â¢ Sleeper name to remember in free agency: Josh Morgan. Although three big-name receivers were franchised before they could hit the open market (Wes Welker, Dwayne Bowe and DeSean Jackson), this is still a pretty solid class of free-agent receivers. And one player who will do very well is Morgan. He is coming off injury, but he has speed and has shown flashes of greatness with the San Francisco 49ers. Teams like the Jacksonville Jaguars and Tampa Bay Buccaneers are sitting on a ton of cap space and need young pass catchers. Eddie Royal will attract a crowd, as well, with his special-teams prowess a big asset. The Washington Redskins are a natural fit. Despite the money the Buffalo Bills gave Stevie Johnson, I'm told they will explore Vincent Jackson and other high-end receivers. If Jackson's market turns out to be slightly soft from a money standpoint, don't rule out a return to San Diego.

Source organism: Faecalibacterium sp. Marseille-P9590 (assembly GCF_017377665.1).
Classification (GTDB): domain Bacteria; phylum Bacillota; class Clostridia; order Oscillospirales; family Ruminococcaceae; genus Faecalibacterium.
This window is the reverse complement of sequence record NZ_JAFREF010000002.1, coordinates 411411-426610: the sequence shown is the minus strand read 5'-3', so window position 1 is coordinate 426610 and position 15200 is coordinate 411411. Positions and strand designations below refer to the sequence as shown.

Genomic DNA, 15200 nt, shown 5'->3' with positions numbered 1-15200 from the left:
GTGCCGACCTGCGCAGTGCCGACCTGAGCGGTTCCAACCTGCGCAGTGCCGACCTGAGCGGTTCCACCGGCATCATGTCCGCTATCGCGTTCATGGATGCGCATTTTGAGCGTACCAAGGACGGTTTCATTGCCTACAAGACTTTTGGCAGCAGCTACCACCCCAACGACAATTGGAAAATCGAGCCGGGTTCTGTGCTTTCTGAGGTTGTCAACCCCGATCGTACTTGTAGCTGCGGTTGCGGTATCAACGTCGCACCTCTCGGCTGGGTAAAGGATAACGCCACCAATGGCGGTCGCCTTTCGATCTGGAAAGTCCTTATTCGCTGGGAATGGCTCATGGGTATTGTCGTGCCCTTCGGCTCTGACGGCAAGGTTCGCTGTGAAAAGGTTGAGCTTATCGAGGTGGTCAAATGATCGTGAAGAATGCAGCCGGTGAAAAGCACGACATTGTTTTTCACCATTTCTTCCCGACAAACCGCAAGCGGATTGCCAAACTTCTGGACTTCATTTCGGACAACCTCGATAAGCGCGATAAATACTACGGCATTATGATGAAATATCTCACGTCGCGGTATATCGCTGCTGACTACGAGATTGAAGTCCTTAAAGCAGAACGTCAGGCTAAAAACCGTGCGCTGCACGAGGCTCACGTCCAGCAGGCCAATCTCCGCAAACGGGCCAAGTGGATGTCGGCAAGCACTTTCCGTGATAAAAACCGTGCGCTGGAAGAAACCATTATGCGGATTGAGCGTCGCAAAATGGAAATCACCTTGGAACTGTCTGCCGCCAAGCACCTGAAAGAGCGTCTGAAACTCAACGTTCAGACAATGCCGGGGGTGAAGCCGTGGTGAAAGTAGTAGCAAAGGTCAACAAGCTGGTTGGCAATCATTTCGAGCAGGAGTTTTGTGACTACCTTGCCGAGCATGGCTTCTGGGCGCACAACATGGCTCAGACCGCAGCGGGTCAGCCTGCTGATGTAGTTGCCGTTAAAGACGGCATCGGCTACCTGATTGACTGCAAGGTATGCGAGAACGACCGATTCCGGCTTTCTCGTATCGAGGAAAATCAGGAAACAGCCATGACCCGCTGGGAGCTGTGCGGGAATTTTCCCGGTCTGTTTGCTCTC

â¢ It's a good year to be a mediocre offensive lineman. It's a ripe possibility that teams will overpay across the line, with little elite talent available and plenty of teams needing help up front. (Many of those teams just happen to be sitting on oodles of cap space, as well.) Besides the two top guards available -- Carl Nicks and Ben Grubbs, who are both young and healthy -- there are some buyer-beware signs with this crop. At tackle, it's pretty thin. Levi Brown is the best available, and Demetrius Bell is well positioned, too. If the Chargers can't get something done with Jared Gaither, I bet he does pretty well out there, too, despite injury issues the past few years.